Serum taurine and stroke risk in women: A prospective, nested case-control study

Fen Wu, Karen L. Koenig, Anne Zeleniuch-Jacquotte, Saran Jonas, Yelena Afanasyeva, Oktawia P. Wójcik, Max Costa, Yu Chen

Research output: Contribution to journalArticlepeer-review


Background: Taurine (2-aminoethanesulfonic acid), a conditionally essential sulfur-containing amino acid, is mainly obtained from diet in humans. Experimental studies have shown that taurine's main biological actions include bile salt conjugation, blood pressure regulation, antioxidation, and anti-inflammation. Methods: We conducted a prospective case-control study nested in the New York University Women's Health Study, a cohort study involving 14,274 women enrolled since 1985. Taurine was measured in pre-diagnostic serum samples of 241 stroke cases and 479 matched controls. Results: There was no statistically significant association between serum taurine and stroke risk in the overall study population. The adjusted ORs for stroke were 1.0 (reference), 0.87 (95% CI, 0.59-1.28), and 1.03 (95% CI, 0.69-1.54) in increasing tertiles of taurine (64.3-126.6, 126.7-152.9, and 153.0-308.5 nmol/mL, respectively). A significant inverse association between serum taurine and stroke risk was observed among never smokers, with an adjusted OR of 0.66 (95% CI, 0.37-1.18) and 0.50 (95% CI, 0.26-0.94) for the second and third tertile, respectively (p for trend = 0.01), but not among past or current smokers (p for interaction < 0.01). Conclusions: We observed no overall association between serum taurine and stroke risk, although a protective effect was observed in never smokers, which requires further investigation. Taurine, Stroke, Epidemiology, Prospective, Case-control study, NYUWHS.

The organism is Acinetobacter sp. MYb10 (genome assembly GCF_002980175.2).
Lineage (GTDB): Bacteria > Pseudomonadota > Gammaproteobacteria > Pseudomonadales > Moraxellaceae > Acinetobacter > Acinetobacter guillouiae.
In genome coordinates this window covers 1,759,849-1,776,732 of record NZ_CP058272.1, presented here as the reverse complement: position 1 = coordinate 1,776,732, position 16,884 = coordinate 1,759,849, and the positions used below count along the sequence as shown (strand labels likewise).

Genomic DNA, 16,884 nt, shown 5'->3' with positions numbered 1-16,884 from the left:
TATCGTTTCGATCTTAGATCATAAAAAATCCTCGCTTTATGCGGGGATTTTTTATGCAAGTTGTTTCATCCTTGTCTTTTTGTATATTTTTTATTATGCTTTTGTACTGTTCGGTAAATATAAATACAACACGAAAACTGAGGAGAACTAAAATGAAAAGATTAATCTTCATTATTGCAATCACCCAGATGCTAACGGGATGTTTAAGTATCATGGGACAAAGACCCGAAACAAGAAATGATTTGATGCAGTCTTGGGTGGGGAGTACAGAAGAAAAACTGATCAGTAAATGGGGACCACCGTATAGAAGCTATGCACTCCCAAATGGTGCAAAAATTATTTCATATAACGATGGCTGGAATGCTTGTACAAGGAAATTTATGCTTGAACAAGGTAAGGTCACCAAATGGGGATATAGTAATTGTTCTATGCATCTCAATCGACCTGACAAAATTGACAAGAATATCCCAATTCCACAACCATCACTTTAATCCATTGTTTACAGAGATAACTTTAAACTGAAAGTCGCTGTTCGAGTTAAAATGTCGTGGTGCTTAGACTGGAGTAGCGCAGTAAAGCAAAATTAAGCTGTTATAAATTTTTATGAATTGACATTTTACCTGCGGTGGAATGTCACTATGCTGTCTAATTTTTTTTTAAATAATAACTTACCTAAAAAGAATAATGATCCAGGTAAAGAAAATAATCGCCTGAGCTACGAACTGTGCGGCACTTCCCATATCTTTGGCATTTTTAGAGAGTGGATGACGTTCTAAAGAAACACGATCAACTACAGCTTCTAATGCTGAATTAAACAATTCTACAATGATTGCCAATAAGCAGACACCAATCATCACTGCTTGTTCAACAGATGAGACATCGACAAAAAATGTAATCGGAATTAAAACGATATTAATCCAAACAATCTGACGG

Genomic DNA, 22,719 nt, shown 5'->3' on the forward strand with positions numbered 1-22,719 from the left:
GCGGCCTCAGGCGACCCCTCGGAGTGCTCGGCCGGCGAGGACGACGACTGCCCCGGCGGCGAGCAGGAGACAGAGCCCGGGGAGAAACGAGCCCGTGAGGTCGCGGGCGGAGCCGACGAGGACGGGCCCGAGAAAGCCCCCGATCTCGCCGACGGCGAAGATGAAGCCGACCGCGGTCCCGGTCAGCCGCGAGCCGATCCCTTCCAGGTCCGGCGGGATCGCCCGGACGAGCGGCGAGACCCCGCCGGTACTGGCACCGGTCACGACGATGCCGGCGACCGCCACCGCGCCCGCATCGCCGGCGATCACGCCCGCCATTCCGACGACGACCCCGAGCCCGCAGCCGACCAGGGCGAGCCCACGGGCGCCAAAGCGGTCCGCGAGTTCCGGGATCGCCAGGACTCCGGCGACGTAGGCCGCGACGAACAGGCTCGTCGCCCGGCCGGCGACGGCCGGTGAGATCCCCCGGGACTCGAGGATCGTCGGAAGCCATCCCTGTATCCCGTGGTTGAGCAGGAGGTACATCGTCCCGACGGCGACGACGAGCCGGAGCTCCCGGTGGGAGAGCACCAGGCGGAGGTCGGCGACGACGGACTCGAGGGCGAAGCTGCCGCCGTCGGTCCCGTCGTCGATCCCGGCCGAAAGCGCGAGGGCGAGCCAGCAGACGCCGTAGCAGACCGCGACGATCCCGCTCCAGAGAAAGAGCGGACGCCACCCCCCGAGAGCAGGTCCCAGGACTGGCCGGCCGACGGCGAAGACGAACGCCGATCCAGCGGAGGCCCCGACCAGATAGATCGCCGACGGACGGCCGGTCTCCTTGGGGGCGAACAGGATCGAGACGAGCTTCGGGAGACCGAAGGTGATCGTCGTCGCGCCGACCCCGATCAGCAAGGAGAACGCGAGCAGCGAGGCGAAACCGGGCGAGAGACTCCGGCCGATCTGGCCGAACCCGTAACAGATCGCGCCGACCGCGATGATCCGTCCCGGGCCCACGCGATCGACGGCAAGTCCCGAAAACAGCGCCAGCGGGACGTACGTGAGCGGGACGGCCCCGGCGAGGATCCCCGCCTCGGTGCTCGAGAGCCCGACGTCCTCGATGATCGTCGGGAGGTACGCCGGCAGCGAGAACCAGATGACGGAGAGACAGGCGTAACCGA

Original languageEnglish (US)
Article numbere0149348
JournalPloS one
Issue number2
StatePublished - Feb 2016

ASJC Scopus subject areas

  • General Biochemistry, Genetics and Molecular Biology
  • General Agricultural and Biological Sciences
  • General


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